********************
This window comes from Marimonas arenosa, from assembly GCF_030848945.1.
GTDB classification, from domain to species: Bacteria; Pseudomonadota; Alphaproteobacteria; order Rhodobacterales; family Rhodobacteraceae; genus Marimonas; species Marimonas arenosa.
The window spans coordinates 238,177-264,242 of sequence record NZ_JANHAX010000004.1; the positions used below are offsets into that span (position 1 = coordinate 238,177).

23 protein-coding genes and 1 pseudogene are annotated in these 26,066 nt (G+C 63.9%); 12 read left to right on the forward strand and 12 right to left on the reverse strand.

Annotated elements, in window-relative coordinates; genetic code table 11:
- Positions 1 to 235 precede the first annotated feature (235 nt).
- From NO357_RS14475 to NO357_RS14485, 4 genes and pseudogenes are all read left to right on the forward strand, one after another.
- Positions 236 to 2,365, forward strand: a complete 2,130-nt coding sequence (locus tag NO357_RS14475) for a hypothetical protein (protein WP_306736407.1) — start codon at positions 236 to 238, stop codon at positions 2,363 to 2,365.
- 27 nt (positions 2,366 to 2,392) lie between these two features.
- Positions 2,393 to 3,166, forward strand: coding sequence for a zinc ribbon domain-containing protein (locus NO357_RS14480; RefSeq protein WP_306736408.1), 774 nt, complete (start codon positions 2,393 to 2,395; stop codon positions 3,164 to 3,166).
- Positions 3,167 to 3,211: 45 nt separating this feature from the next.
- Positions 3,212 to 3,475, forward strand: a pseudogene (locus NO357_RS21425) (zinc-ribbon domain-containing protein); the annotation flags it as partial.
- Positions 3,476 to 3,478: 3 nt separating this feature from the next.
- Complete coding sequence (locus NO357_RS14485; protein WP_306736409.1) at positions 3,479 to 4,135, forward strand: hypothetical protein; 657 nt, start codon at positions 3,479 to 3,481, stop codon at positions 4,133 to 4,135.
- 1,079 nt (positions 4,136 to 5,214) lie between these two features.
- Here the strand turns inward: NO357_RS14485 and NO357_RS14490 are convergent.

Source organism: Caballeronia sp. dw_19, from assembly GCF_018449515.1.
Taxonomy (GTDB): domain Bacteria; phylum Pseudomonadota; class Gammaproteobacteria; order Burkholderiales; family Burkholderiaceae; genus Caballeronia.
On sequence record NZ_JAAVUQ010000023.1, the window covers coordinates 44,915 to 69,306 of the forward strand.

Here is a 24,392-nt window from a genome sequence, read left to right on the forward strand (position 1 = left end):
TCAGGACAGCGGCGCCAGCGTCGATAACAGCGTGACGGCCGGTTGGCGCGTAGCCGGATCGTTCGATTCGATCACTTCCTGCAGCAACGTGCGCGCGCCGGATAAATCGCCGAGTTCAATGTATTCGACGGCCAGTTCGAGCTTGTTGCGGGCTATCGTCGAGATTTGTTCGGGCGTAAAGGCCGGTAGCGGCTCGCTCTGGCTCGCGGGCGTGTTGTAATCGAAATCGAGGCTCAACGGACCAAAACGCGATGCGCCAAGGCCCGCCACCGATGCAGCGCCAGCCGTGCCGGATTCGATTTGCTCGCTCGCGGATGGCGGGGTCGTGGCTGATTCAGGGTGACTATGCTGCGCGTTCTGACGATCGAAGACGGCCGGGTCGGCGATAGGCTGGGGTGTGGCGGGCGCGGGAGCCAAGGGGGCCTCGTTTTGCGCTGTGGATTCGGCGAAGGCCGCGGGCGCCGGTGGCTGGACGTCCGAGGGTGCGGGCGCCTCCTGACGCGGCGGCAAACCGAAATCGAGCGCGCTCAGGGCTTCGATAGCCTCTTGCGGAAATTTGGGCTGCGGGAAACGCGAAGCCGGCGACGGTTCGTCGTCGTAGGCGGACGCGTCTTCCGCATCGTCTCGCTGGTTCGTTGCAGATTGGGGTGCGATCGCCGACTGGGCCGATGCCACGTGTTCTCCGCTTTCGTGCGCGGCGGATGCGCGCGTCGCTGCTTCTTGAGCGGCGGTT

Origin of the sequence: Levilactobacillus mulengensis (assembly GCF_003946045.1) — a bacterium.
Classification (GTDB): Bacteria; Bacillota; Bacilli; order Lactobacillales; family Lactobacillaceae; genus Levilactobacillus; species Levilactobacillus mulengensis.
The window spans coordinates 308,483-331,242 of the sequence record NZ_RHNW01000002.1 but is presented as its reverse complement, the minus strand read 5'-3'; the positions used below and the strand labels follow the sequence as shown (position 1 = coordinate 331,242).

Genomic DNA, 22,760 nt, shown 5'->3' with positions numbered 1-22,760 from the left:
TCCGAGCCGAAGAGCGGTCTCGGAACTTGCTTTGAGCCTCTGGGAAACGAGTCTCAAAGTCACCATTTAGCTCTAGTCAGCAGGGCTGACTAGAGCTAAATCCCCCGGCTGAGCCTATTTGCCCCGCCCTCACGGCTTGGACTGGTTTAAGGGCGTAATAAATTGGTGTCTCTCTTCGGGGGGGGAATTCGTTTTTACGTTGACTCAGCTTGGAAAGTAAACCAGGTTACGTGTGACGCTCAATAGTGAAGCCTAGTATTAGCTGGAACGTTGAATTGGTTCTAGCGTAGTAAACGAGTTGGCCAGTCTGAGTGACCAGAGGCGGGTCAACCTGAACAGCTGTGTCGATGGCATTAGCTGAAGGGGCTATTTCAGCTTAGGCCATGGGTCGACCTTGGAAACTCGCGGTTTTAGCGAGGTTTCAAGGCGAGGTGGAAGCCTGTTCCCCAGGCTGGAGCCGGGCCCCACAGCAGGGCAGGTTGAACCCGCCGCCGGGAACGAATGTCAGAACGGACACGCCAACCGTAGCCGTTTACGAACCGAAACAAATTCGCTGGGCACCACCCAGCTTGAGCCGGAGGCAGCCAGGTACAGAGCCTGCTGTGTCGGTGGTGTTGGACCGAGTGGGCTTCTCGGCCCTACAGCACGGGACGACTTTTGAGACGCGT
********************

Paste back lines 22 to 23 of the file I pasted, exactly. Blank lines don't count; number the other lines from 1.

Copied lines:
Origin of the sequence: Levilactobacillus mulengensis (assembly GCF_003946045.1) — a bacterium.
Classification (GTDB): Bacteria; Bacillota; Bacilli; order Lactobacillales; family Lactobacillaceae; genus Levilactobacillus; species Levilactobacillus mulengensis.